Chronic snoring is one of the tell-tale signs that you have obstructive sleep apnea (OSA). It is a common yet serious sleep disorder. Since it is common, there are a few treatment options currently available and the use of a CPAP machine is at the top of that list of options. Unfortunately, this machine is a bit obstructive and some sleep apnea patients find it claustrophobic. If you are having trouble with the use of this device for your treatment, you can turn to other treatment alternatives like the use of a dental appliance for sleep apnea.
Here is everything you need to know about oral appliance therapy for sleep apnea.
Why Some People Prefer Dental Appliances for Sleep Apnea
CPAP, or Continuous Positive Airway Pressure machine, is the gold standard of sleep apnea treatment. Doctors recommend this treatment method as it is the most effective. The device uses pressurized air to help keep the airways from collapsing, allowing its user to keep airways open and breathe normally during sleep. The treatment is a game changer, as it can mitigate the risks of breathing disorders. The device is also known to treat most, if not all, of the associated symptoms of snoring.
The CPAP treatment provides high air pressure to keep the airways open. This pressurized air is delivered through a mask that seals over the nose and mouth. The mask is attached to the machine via a tube that provides the air pressure. Different users will have different pressures during the inhale and exhale cycle of their breathing to help them breathe comfortably.
While highly effective, CPAP treatment is obstructive. Not everyone is comfortable wearing a mask attached to a machine through a tube hose while they sleep. Wearing of mask throughout the night can cause headaches and dry mouth in some people. Some also experience nosebleeds, stuffy noses, skin irritations, and sinus infections.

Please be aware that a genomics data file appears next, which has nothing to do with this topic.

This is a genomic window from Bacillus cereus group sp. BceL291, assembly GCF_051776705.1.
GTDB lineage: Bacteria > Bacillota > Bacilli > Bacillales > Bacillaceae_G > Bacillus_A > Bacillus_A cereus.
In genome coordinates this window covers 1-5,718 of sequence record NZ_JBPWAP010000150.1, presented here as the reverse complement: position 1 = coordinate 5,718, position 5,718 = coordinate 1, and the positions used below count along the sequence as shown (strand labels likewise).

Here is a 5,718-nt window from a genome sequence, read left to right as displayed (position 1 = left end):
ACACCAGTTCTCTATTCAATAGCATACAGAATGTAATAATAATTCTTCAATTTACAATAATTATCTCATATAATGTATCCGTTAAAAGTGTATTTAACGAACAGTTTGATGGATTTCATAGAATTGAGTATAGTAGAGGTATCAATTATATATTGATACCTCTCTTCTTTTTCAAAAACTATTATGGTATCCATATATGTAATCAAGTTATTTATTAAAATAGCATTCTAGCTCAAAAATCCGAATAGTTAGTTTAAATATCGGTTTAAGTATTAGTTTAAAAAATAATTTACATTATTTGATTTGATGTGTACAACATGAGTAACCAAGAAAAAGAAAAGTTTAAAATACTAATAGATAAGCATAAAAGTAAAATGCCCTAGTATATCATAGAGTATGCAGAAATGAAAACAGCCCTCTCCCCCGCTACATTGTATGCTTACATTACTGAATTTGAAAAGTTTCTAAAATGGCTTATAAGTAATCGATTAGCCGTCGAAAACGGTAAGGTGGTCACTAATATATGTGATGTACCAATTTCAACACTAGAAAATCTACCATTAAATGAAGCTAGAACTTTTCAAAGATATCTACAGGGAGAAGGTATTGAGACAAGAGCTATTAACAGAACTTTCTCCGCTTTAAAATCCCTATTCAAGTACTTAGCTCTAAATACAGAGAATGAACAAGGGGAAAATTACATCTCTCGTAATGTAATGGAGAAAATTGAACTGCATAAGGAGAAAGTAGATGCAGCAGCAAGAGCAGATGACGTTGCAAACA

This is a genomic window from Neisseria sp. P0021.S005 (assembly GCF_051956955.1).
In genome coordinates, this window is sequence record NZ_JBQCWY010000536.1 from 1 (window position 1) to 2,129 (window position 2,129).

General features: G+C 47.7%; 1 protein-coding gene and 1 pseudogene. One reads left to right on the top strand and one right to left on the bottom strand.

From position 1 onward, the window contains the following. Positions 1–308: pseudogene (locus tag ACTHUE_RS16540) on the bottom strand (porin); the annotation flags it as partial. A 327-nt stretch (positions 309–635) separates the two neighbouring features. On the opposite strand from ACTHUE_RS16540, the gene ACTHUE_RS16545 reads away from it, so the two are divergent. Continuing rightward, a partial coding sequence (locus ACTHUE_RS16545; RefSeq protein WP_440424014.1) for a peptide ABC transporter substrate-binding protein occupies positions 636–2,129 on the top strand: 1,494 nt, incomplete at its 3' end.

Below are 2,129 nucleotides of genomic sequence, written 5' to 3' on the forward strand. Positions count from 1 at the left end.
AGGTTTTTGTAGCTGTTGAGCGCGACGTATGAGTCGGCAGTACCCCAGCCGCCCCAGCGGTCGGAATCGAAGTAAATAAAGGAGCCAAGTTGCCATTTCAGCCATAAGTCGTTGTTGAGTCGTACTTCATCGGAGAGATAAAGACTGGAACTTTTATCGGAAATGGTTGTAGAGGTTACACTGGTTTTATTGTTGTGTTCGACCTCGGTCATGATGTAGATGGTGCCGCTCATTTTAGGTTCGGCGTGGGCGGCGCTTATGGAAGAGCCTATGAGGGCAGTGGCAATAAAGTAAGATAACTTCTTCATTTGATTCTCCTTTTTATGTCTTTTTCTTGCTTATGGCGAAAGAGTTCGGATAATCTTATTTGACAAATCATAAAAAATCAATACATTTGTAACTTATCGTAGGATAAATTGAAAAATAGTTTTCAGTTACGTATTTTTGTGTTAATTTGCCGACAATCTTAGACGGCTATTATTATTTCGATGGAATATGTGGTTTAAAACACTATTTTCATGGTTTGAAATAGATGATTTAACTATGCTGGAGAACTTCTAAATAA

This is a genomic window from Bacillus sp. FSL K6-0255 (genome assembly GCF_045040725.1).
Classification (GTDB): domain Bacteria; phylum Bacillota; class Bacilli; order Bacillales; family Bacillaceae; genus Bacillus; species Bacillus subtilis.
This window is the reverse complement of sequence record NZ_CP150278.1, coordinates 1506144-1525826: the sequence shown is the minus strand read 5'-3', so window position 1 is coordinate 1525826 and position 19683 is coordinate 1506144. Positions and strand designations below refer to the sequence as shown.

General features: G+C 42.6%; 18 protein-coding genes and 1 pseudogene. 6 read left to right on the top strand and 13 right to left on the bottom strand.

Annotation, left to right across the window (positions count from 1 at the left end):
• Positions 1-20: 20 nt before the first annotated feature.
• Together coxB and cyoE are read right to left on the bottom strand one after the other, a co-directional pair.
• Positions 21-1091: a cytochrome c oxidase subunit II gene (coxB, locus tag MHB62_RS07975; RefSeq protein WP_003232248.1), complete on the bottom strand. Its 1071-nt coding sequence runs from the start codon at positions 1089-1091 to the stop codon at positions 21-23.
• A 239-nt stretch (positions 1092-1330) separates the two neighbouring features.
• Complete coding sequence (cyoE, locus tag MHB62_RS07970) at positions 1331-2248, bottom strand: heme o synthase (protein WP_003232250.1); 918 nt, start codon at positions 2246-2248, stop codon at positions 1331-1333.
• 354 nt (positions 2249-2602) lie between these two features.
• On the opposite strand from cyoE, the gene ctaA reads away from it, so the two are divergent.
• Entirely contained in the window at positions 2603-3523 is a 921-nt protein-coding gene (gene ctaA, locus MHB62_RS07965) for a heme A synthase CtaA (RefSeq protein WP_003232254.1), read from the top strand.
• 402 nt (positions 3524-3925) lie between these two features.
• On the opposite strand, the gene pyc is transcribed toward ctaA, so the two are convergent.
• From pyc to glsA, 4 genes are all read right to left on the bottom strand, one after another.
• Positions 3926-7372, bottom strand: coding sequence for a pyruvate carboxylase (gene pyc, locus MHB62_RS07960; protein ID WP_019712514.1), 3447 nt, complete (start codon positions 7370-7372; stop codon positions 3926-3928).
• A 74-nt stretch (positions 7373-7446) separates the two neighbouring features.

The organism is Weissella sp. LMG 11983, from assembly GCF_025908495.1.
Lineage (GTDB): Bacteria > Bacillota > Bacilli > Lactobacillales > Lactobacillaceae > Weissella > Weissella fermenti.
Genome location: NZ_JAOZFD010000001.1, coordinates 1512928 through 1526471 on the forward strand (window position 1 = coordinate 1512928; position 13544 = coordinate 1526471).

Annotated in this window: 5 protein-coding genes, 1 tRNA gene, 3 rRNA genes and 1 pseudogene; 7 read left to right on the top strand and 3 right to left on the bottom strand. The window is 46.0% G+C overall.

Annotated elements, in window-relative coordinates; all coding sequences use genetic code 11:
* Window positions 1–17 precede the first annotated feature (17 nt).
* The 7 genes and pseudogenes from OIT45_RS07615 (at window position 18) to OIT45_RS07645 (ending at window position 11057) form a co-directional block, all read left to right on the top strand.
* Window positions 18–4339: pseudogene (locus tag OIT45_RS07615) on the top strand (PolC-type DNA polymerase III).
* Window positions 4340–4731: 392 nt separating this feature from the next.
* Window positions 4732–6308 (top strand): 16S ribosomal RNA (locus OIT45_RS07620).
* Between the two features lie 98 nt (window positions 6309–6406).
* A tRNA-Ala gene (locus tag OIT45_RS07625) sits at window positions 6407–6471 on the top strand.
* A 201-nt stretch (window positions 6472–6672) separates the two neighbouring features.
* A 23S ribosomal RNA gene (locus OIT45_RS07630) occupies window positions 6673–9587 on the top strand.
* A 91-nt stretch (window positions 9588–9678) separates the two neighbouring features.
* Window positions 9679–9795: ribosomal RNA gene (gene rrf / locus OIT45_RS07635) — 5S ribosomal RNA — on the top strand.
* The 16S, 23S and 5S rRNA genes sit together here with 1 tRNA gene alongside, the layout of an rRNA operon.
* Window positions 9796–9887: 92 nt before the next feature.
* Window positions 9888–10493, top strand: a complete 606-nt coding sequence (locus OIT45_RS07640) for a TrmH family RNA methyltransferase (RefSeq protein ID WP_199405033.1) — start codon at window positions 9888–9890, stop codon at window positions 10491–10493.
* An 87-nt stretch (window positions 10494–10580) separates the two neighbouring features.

Moreover, the machine makes noise, which can be annoying and make it difficult to fall and stay asleep, especially for the snorer’s partner. Subsequently, those who travel often find it difficult to always carry the machine around wherever they go. Also, a recent discovery shows that as the device delivers pressurized air, it also disperses respiratory droplets throughout the room, which can cause the spread of disease-causing germs in highly sensitive facilities like hospitals and nursing homes.
Many people opt for a less intrusive option, like a sleep apnea dental appliance.
Oral Appliance Therapy for Obstructive Sleep Apnea
Oral appliance therapy is an effective and viable sleep apnea treatment alternative, also known as an oral mandibular advancement device. The appliance looks like a mouthguard and fits over the teeth like an orthodontic retainer.
Dental appliances work in one of two ways; one, they move the jaw a little forward to help keep the airways open, and two, they prevent the tongue and surrounding tissues from falling back and blocking the airways. There are short-term and long-term versions of the oral appliance, too; the former is an excellent alternative to CPAP if you don’t want to take the bulky machine and its accessories when you travel, while the latter is a custom-made and custom-fit to your mouth, it can last for years (up to seven years), is adjustable, and comfortable to wear night after night.